Out of the box, the stylus comes in a handy black plastic carrying case—something that is easily overlooked by other stylus manufacturers. My Pogo Connect is covered in scratches and the logo decal has worn off in an undesirable, lack-of-character way from being thrown into a pocket in my backpack repeatedly. So far, even the case for the Creative Stylus has held up after a month of use—not to mention the pen itself still looks good-as-new. The super-clean matte black finish on the stylus itself hides fingerprints very well and so far I am yet to have to replace the nib anytime in the near future. Additionally, the included battery packed into a slot for a spare AAAA (yes, that’s four A’s, not three) in the case is a nice touch even though a single battery will carry a user for months. For a plastic case, the build quality is surprisingly sturdy and it’s clear that the designers paid close attention to how the stylus itself fits in the case—I neither have to worry about it staying in nor have to struggle to take it out. From the case to the stylus itself, each component has a solid, professional feel to it that sets it well-apart from the rest of the iPad stylus market.


Overall, the Intuos Creative is the closest you can get to a Cintiq with an iPad—which could raise questions as to why Wacom might have waited this long to release their pressure-sensitive iPad stylus. People who were previously on the fence about getting a Cintiq 13HD for $999 may scrap that plan altogether and go for this $100 stylus instead. However, after using a Cintiq and this stylus with the iPad side-by-side, the Cintiq still comes out on top without question. On the other side of the coin though, you clearly don’t have the same portability that you do with the iPad. Ultimately what it comes down to is what kind of a user you are and what your expectations are for the final result of your sketches. If you’re just communicating to yourself, you’ll probably get by with the Intuos Creative. If you’re planning on presenting sketches to somebody other than a co-designer however, you’ll be hard-pressed to find that with iPad sketching in general—Intuos Creative Stylus or not.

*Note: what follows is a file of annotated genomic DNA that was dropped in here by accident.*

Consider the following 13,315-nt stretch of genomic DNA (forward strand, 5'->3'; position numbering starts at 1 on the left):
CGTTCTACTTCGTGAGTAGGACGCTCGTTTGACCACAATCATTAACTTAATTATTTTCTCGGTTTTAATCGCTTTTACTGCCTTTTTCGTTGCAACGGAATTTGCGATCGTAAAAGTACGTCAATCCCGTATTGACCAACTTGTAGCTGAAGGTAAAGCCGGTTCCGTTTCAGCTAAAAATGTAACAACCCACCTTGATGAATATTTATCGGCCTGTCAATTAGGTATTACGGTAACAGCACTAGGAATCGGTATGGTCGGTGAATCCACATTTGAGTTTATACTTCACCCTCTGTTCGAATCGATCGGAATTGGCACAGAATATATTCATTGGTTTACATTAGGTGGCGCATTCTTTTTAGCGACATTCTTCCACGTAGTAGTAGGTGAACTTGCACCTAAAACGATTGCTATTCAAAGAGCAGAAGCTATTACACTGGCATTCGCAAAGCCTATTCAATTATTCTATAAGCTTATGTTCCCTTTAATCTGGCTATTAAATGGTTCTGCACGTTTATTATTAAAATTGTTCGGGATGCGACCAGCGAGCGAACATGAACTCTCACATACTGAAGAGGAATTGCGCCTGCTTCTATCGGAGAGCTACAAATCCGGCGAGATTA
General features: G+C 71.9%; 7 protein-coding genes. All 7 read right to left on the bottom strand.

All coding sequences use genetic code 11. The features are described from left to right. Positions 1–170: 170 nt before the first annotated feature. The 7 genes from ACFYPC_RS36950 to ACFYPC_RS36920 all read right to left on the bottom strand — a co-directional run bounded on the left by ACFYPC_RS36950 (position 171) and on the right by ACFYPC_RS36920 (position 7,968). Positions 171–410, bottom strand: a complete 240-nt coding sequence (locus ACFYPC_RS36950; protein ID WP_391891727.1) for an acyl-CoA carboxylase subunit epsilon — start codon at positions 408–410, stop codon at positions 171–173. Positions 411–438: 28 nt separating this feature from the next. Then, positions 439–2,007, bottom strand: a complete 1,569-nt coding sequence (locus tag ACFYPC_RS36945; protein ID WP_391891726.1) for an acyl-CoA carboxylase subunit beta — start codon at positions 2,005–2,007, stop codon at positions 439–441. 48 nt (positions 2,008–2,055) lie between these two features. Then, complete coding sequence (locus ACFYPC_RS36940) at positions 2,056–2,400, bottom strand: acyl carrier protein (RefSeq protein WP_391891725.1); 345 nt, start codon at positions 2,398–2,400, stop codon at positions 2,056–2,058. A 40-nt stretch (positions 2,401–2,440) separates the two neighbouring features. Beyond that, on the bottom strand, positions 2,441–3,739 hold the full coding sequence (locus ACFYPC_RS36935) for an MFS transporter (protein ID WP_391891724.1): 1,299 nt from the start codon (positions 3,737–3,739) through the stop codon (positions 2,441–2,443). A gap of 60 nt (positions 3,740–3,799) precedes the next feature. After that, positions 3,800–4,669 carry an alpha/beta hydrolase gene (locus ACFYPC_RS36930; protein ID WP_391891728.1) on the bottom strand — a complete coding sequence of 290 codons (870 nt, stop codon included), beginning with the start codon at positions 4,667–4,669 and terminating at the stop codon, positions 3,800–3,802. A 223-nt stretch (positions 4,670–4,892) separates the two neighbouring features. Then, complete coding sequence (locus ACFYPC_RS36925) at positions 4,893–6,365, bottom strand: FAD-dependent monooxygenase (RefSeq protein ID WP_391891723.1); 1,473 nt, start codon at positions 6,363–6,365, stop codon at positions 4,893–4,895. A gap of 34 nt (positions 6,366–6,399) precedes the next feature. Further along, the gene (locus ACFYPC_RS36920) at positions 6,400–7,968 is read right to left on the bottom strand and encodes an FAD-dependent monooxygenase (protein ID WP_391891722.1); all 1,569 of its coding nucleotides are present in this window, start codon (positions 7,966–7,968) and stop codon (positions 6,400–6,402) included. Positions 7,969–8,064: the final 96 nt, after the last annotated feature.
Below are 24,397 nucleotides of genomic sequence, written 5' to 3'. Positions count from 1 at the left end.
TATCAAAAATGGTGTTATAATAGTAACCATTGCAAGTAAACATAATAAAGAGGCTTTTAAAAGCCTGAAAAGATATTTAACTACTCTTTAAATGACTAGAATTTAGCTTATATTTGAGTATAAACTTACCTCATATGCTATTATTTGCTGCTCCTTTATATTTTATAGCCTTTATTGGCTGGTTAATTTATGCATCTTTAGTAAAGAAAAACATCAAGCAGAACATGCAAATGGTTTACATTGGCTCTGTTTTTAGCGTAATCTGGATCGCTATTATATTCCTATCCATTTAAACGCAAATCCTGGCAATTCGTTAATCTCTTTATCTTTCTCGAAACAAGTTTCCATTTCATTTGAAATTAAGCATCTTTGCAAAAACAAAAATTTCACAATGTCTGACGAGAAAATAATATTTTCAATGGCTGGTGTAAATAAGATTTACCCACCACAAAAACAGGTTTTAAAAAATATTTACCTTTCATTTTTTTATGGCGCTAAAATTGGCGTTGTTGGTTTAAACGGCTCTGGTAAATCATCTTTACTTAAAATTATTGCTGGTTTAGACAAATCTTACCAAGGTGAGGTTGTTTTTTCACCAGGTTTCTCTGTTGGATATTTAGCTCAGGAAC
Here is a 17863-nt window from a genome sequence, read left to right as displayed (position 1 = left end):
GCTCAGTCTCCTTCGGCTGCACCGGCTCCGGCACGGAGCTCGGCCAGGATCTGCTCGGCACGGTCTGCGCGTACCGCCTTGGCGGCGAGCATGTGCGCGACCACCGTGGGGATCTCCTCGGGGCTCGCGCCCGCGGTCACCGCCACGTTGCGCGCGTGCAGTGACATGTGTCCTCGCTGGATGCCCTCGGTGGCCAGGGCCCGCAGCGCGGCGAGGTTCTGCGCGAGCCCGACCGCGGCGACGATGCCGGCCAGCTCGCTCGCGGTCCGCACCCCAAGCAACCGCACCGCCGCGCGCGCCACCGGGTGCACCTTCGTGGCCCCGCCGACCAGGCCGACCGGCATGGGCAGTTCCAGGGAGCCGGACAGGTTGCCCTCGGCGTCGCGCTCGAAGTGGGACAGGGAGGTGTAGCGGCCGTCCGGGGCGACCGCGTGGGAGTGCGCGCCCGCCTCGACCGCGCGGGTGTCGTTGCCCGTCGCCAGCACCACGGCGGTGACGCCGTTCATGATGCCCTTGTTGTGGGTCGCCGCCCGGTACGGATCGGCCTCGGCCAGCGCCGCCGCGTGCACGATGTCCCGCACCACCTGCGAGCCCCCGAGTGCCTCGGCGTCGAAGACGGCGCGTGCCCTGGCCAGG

In the Box

  • Wacom Intuos Creative Stylus
  • Quick Start Guide
  • Bamboo Paper Flyer
  • 2 Replacement Nibs
  • 4A Battery
  • Carrying Case


  • Compatibility: iOS-iPad 3 and iPad Mini and newer
  • Connection: Bluetooth 4.0
  • Dimensions: 5.31 x 0.39 x 0.56 in (135 x 10 x 14.2 mm)
  • Weight: 1.30 oz (37 g)
  • Pressure Levels: 2048
  • Warranty: Two Years in US and Canada
  • Price: $99.95 at the Wacom Store

Should you get it?

Yes, absolutely. Despite certain shortcomings such as Paper by 53 support, this is still the best stylus for those looking for the most natural sketching experience on the iPad. While the $99.95 price tag may seem a bit steep for some, the experience is unparalleled compared to other stylus options and is still a heck-of-a-lot cheaper than a Cintiq.

For more info, head over to Wacom.


Simon is a Brooklyn-based industrial designer and Managing Editor of EVD Media. When he finds the time to design, his focus is on helping startups develop branding and design solutions to realize their product design vision. In addition to his work at Nike and various other clients, he is the main reason anything gets done at EvD Media. He once wrestled an Alaskan alligator buzzard to the ground with his bare hands… to rescue Josh.